Pallidal deep brain stimulation relieves camptocormia in primary dystonia
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- Hagenacker, T., Gerwig, M., Gasser, T. et al. J Neurol (2013) 260: 1833. doi:10.1007/s00415-013-6885-3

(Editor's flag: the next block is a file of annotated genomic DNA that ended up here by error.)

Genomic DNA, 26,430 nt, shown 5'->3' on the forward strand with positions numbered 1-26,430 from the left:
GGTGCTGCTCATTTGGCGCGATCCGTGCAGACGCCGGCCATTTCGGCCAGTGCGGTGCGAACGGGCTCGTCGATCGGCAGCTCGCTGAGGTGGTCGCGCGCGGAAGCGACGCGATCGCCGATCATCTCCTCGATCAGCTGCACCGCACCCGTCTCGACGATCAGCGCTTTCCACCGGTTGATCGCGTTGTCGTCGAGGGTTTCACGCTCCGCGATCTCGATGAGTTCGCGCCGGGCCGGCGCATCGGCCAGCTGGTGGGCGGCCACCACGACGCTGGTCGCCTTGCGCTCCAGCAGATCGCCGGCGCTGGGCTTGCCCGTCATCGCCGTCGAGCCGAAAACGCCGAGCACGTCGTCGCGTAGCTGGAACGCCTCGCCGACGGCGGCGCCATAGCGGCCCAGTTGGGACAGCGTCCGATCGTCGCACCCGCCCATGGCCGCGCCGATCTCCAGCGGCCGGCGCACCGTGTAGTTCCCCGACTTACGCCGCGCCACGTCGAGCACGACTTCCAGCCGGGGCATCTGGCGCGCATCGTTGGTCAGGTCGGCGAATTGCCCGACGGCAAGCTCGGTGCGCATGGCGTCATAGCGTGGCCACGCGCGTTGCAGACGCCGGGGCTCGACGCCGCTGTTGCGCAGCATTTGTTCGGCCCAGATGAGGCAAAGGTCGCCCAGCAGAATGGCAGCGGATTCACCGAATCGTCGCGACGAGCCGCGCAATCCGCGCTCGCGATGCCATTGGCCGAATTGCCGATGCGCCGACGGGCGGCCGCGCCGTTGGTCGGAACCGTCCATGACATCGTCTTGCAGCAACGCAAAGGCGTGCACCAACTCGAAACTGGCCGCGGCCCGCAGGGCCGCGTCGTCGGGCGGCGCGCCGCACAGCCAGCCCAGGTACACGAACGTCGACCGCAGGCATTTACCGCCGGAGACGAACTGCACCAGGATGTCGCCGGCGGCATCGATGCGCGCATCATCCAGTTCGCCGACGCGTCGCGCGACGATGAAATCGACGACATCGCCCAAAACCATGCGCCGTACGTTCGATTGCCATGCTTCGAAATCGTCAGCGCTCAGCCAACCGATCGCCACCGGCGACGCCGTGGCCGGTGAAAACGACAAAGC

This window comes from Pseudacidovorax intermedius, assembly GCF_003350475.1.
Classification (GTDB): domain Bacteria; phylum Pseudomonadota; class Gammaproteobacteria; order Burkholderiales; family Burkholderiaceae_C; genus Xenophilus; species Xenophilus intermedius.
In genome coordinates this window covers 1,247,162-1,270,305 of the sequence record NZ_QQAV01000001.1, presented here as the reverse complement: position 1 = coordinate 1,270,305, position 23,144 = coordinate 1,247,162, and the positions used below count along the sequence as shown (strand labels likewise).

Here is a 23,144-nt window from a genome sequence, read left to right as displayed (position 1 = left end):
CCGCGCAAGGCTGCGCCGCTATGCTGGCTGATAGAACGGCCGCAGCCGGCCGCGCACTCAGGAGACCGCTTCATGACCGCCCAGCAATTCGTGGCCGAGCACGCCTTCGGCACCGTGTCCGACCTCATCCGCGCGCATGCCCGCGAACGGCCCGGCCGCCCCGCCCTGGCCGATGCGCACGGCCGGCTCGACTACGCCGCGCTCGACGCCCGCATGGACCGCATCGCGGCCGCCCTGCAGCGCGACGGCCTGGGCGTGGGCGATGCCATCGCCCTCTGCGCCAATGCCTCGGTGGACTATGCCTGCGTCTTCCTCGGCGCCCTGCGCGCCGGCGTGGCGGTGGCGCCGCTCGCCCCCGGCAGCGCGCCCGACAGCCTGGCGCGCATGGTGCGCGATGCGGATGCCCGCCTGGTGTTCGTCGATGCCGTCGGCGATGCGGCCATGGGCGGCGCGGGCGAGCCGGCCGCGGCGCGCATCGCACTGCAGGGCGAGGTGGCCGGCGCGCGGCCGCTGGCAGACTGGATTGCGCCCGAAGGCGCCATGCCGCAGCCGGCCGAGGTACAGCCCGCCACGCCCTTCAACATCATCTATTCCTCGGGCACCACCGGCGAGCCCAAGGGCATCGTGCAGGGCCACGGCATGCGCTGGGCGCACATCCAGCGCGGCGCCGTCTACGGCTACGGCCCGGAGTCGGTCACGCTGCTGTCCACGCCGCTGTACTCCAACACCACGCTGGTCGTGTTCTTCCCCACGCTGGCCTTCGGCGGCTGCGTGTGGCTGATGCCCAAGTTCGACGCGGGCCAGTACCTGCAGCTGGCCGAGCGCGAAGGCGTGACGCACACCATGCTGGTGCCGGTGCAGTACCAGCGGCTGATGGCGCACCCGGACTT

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Camptocormia, characterised by a forward flexion of the thoracolumbar spine may occur in various movement disorders, mainly in Parkinson’s disease or in primary dystonia. In severe cases, patients with camptocormia are unable to walk. While treatment options are limited, deep brain stimulation (DBS) with bilateral stimulation of the subthalamic nucleus or globus pallidus internus (GPi) has been proposed as a therapeutic option in refractory cases of Parkinson’s disease. Here we present two patients with severe camptocormia as an isolated form of dystonia and as part of generalised dystonia, respectively, which were both treated with bilateral stimulation of the GPi. Symptoms of dystonia were assessed using the Burke–Fahn–Marsden dystonia rating scale (BFM) before and during deep brain stimulation. In both patients there was a significant functional improvement following long-term bilateral GPi stimulation and both patients gained ability to walk. In the first patient with an isolated dystonic camptocormia the BFM motor subscore for the truncal flexion improved by 75 %. The total BFM motor score in the second patient with a camptocormia in generalised dystonia improved by 45 %, while the BFM score for truncal flexion improved by 87 %. In both patients the effect of the bilateral GPi stimulation on camptocormia was substantial, independent of generalisation of dystonia. Therefore, GPi DBS is a possible treatment option for this rare disease.